There may come a time when they have harmed themselves badly and need medical help straight away. At times like this, it is important to contact emergency services straight away.

Accept that recovery may take time

It may take some time for the self harm to reduce or come to an end. There might be times when they are doing really well, but could have moments where they relapse back into self harming. Setbacks are a natural part of creating new behaviour patterns, so try not to be too discouraged by them. As difficult as this can be to observe, it’s important that you continue to support them through all of the ups and downs. While it might take time, recovery is possible.

Support-hands

Help them make a plan

It is good if your family member can recognise the warning signs and have a plan so that they know how to deal with impulses and urges. Finding distraction techniques and working on developing healthier ways to cope with difficult emotions can help to reduce the self harm.

Ask them if they want to develop a plan so they know what to do the next time they have an impulse or urge to self-harm. It could be doing something with their hands such as drawing or knitting, or it could mean getting up and going for a walk. Let them know they can come to you if they need a distraction, or that you’re willing to help them find new ways to resist their urges.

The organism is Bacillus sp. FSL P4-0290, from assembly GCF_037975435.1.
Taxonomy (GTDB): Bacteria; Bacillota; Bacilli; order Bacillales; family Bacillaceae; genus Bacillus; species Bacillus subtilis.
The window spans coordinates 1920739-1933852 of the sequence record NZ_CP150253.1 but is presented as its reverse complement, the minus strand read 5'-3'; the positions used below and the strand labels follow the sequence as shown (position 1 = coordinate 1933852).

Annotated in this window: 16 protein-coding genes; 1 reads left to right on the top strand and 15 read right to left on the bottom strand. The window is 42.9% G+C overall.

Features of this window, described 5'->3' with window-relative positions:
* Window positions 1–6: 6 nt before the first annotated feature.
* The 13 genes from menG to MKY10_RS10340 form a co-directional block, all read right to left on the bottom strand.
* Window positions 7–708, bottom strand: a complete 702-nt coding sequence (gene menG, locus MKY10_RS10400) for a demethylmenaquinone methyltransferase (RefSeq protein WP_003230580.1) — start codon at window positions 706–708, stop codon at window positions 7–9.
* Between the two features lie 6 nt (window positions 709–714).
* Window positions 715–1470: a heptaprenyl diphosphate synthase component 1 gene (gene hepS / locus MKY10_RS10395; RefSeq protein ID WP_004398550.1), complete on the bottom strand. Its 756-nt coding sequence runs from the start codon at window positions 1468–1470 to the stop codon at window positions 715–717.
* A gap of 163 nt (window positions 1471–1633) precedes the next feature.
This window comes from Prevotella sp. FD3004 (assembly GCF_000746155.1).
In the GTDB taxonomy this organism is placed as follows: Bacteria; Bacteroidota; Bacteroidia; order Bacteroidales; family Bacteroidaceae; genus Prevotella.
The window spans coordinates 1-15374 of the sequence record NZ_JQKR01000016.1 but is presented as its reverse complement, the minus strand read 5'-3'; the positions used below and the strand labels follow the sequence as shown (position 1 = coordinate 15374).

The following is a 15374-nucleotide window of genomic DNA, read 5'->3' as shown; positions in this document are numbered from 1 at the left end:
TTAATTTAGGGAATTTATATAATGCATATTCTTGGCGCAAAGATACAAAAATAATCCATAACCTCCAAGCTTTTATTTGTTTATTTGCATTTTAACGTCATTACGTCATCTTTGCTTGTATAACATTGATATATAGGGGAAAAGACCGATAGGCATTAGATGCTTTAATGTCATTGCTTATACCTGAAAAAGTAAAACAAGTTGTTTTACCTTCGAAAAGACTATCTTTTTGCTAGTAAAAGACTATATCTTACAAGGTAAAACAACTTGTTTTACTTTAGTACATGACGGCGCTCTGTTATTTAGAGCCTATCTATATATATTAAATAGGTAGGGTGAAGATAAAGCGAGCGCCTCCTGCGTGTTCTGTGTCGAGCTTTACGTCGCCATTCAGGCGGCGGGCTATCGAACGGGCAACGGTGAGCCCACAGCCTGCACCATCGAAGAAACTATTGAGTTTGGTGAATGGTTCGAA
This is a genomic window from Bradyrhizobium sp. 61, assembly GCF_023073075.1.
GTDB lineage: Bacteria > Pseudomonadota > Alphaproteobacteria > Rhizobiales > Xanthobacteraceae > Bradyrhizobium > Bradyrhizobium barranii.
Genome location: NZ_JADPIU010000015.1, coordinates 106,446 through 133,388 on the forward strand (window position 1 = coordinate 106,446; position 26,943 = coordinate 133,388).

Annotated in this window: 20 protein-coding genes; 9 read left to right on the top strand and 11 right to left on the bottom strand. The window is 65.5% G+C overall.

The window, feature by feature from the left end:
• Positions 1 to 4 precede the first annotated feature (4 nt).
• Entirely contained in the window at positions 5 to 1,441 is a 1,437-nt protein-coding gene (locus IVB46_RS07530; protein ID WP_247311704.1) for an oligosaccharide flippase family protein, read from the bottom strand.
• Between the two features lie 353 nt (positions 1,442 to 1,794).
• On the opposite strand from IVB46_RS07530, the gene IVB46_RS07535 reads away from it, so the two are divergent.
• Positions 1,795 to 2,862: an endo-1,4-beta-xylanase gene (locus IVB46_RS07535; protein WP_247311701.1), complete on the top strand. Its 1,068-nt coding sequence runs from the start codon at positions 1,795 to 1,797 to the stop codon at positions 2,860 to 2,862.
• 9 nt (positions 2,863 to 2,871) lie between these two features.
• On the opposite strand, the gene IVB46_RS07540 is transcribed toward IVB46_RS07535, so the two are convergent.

Remember, everyone is different and what works for one person might not work for the next. Have patience with them while they try to figure out what works best for them.

What to do in a self harm emergency

Dealing with a self harm emergency can be frightening and stressful. If your family member has badly injured themselves, seek medical attention immediately. If you’re in a position to do so, take them to the closest emergency room. Otherwise, call 999 or 112 and ask for an ambulance.

Learn more about what to do in a self harm emergency so that you can be prepared if it ever happens. You might also want to learn about how to take care of self harm wounds.

Look after yourself

Knowing that someone you care about is hurting is very difficult, and it can take a toll on your mental and emotional wellbeing. Try to take time to yourself and find ways to relax. If you need to talk, reach out to someone - whether that’s a friend, another family member, a counsellor, or a support service.

Looking after yourself means you are in a better position to support the person you care about.

You can call Samaritans any time of the day or night at 116 123 or email jo@samaritans.ie

There are several different ways to support someone who is self harming. You may need to try a few different methods and supports before finding the one the works for you. For information on self harm reduction and finding supports visit our Mental Health section

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Published July 10th2019
Last updated July 19th2019
Tags self harm self harm campaign
Can this be improved? Contact editor@spunout.ie if you have any suggestions for this article.